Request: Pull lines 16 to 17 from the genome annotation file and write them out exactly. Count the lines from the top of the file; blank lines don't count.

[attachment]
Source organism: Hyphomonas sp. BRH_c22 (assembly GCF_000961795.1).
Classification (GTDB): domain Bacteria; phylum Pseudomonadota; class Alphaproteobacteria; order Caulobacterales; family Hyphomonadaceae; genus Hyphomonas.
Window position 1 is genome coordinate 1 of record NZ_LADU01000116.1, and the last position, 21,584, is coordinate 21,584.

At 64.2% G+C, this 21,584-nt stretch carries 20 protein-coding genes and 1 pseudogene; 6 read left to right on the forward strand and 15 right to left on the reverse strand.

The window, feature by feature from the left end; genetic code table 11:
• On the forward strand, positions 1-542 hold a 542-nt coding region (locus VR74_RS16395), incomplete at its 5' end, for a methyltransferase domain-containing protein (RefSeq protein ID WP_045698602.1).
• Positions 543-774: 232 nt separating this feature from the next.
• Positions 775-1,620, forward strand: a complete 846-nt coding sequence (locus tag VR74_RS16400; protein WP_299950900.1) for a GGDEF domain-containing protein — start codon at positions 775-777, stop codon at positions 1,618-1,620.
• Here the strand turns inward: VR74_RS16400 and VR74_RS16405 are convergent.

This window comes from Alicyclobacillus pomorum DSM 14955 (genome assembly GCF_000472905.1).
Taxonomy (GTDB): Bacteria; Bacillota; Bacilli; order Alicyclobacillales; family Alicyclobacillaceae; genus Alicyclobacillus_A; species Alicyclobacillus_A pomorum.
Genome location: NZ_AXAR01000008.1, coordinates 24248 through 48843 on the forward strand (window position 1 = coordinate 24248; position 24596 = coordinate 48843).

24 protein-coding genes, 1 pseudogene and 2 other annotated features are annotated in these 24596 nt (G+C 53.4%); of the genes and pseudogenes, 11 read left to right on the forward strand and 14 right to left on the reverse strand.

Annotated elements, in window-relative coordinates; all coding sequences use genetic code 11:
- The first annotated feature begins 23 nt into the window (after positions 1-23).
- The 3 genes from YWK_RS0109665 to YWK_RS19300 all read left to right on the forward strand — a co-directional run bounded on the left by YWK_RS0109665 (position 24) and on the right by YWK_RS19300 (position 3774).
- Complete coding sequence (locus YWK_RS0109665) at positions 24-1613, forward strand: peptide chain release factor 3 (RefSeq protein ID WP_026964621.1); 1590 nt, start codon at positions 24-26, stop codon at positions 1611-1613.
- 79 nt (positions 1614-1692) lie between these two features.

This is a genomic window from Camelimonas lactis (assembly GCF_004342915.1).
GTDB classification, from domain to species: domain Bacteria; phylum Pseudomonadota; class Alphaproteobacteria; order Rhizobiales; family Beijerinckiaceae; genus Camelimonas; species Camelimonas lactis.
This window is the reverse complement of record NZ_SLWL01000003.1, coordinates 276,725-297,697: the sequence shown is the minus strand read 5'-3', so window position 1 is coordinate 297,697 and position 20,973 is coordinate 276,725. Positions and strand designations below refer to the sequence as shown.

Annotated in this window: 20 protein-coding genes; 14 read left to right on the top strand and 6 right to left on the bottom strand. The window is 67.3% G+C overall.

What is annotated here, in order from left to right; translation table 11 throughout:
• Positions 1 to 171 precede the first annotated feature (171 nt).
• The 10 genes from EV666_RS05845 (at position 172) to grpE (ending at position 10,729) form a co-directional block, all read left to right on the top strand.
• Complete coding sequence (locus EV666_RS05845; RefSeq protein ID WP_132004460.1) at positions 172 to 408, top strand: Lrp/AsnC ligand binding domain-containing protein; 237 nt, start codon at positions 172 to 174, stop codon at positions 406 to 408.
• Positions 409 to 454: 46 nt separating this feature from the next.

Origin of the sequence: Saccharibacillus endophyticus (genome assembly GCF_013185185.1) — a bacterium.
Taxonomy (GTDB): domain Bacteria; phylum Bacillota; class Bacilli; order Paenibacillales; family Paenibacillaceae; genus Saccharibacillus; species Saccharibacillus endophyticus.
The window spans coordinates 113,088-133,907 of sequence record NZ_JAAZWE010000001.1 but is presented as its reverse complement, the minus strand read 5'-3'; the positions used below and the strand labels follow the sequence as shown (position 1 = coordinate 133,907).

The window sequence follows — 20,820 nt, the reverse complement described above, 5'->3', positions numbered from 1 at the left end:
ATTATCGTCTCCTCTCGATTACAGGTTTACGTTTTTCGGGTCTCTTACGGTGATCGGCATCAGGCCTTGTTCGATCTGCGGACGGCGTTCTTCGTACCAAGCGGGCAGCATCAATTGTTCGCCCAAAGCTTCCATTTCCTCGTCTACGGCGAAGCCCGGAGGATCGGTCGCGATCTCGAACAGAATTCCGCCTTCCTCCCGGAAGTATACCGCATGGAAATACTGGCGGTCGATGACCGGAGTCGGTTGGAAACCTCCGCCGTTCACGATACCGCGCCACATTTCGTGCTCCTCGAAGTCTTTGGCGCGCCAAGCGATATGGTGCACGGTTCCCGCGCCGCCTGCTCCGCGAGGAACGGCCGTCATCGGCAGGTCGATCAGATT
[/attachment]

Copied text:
- The 3 genes from YWK_RS0109665 to YWK_RS19300 all read left to right on the forward strand — a co-directional run bounded on the left by YWK_RS0109665 (position 24) and on the right by YWK_RS19300 (position 3774).
- Complete coding sequence (locus YWK_RS0109665) at positions 24-1613, forward strand: peptide chain release factor 3 (RefSeq protein ID WP_026964621.1); 1590 nt, start codon at positions 24-26, stop codon at positions 1611-1613.